The ability to learn and adapt when playing against an adaptive opponent requires the ability to predict the opponent's behavior. Capturing any changes in the opponent's behavior during a sequence of plays is critical to achieve positive outcomes in such an environment. We identify two new requirements that we suggest are essential for agents that learn in adaptive environments. These requirements are dictated by the fact that repeated interactions in practice have to be limited and that the opponent can rapidly change strategy through the sequence of interactions. We believe that building intelligent agents that can survive in environments with such requirements will lead to wider deployment of learning agents. We propose a novel algorithm that is able to learn and adapt rapidly to an opponent even when the number of interactions is limited and the opponent is adapting quickly by changing its strategy. The context we use for the experimental work is two player normal form games. We compare the performance of an agent using our algorithm against agents using existing multiagent learning algorithms.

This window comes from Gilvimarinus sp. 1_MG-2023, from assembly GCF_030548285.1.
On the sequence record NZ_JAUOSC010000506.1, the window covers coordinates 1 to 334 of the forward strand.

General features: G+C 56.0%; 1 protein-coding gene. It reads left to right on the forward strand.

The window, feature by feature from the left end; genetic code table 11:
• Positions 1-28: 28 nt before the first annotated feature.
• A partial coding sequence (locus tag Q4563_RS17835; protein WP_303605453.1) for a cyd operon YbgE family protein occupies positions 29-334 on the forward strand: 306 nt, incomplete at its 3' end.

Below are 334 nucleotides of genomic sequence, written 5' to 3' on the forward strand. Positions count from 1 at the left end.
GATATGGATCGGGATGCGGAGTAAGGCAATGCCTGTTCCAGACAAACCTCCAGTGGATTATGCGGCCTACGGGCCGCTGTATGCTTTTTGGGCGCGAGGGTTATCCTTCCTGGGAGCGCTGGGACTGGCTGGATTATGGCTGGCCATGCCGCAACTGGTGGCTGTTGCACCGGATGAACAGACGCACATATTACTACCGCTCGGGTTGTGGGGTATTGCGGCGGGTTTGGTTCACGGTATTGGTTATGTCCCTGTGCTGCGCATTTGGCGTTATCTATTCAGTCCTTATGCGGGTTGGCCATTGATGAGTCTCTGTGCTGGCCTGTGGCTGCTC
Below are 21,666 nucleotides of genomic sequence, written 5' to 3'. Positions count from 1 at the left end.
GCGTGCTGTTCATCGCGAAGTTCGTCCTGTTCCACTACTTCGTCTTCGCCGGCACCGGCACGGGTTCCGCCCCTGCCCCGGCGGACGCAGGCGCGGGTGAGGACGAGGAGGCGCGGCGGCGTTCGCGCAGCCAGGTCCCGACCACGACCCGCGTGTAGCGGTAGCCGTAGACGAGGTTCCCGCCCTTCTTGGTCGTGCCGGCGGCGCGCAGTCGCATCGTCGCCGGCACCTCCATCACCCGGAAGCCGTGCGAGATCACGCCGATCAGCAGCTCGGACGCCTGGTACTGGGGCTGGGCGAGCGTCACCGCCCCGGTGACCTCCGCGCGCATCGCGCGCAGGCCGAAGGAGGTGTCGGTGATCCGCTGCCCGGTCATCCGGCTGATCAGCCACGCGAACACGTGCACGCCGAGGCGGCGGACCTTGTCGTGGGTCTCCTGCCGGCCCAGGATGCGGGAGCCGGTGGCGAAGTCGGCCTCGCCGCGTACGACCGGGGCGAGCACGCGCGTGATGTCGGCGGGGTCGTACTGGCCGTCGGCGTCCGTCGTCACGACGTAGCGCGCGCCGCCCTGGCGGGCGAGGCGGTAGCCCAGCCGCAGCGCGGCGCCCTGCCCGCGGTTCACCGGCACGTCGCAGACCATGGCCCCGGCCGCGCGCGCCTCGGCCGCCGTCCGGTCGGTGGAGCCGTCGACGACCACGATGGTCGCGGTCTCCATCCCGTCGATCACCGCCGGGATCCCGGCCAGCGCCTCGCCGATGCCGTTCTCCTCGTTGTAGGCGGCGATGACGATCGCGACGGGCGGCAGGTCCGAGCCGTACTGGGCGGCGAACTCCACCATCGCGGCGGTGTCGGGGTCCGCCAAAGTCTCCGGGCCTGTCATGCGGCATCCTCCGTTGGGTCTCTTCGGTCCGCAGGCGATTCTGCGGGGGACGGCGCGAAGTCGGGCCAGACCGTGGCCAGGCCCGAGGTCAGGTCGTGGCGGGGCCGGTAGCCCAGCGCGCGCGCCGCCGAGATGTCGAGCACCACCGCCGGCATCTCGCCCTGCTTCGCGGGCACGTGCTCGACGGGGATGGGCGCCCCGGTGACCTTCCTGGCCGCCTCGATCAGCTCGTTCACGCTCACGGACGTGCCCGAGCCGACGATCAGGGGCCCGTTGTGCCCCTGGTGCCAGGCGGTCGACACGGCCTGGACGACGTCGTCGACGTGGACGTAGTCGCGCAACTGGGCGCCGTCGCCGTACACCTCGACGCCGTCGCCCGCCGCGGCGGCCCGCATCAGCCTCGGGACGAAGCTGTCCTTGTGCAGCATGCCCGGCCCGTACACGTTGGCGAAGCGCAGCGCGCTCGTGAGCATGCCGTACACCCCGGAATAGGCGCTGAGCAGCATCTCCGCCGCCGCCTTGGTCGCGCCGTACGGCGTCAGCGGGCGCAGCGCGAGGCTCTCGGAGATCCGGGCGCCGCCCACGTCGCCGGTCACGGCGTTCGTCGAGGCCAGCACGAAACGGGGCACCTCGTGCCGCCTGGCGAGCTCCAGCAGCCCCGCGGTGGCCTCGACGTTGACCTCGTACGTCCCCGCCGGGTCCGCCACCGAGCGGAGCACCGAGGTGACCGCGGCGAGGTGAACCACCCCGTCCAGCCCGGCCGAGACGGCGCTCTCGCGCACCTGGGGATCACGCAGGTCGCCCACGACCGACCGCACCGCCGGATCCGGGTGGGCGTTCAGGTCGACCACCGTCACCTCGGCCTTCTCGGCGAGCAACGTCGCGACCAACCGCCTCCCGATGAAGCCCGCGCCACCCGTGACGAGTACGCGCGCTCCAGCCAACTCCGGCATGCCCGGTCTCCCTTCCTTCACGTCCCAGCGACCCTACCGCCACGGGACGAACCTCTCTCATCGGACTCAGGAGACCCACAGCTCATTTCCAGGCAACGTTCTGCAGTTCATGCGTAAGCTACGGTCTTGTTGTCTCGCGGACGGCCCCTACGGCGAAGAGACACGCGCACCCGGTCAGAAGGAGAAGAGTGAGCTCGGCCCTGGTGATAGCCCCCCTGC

|Original language||English (US)|
|Number of pages||8|
|State||Published - Dec 1 2012|
|Event||2012 Workshop on Adaptive and Learning Agents, ALA 2012 - Held in Conjunction with the 11th International Conference on Autonomous Agents and Multiagent Systems, AAMAS 2012 - Valencia, Spain|
Duration: Jun 4 2012 → Jun 5 2012
|Other||2012 Workshop on Adaptive and Learning Agents, ALA 2012 - Held in Conjunction with the 11th International Conference on Autonomous Agents and Multiagent Systems, AAMAS 2012|
|Period||6/4/12 → 6/5/12|